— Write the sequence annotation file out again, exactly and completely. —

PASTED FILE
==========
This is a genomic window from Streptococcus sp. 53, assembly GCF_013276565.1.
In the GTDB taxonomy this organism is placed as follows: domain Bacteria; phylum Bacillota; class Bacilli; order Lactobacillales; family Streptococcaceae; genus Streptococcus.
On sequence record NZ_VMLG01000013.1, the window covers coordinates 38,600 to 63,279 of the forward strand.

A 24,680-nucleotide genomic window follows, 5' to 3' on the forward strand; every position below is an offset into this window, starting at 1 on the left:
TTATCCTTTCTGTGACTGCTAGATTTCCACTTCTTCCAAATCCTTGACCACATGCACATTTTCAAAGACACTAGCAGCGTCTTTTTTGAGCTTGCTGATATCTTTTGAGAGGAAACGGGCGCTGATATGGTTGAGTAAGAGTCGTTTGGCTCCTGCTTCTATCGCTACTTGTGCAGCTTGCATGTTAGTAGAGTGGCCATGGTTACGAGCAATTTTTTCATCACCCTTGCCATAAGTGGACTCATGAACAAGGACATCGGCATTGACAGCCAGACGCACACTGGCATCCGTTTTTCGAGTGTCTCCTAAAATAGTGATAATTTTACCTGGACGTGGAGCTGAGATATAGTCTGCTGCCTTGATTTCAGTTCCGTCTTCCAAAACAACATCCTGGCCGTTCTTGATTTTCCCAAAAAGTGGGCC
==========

This is a genomic window from Streptococcus sp. 53, assembly GCF_013276565.1.
In the GTDB taxonomy this organism is placed as follows: domain Bacteria; phylum Bacillota; class Bacilli; order Lactobacillales; family Streptococcaceae; genus Streptococcus.
On sequence record NZ_VMLG01000013.1, the window covers coordinates 38,600 to 63,279 of the forward strand.

A 24,680-nucleotide genomic window follows, 5' to 3' on the forward strand; every position below is an offset into this window, starting at 1 on the left:
TTATCCTTTCTGTGACTGCTAGATTTCCACTTCTTCCAAATCCTTGACCACATGCACATTTTCAAAGACACTAGCAGCGTCTTTTTTGAGCTTGCTGATATCTTTTGAGAGGAAACGGGCGCTGATATGGTTGAGTAAGAGTCGTTTGGCTCCTGCTTCTATCGCTACTTGTGCAGCTTGCATGTTAGTAGAGTGGCCATGGTTACGAGCAATTTTTTCATCACCCTTGCCATAAGTGGACTCATGAACAAGGACATCGGCATTGACAGCCAGACGCACACTGGCATCCGTTTTTCGAGTGTCTCCTAAAATAGTGATAATTTTACCTGGACGTGGAGCTGAGATATAGTCTGCTGCCTTGATTTCAGTTCCGTCTTCCAAAACAACATCCTGGCCGTTCTTGATTTTCCCAAAAAGTGGGCC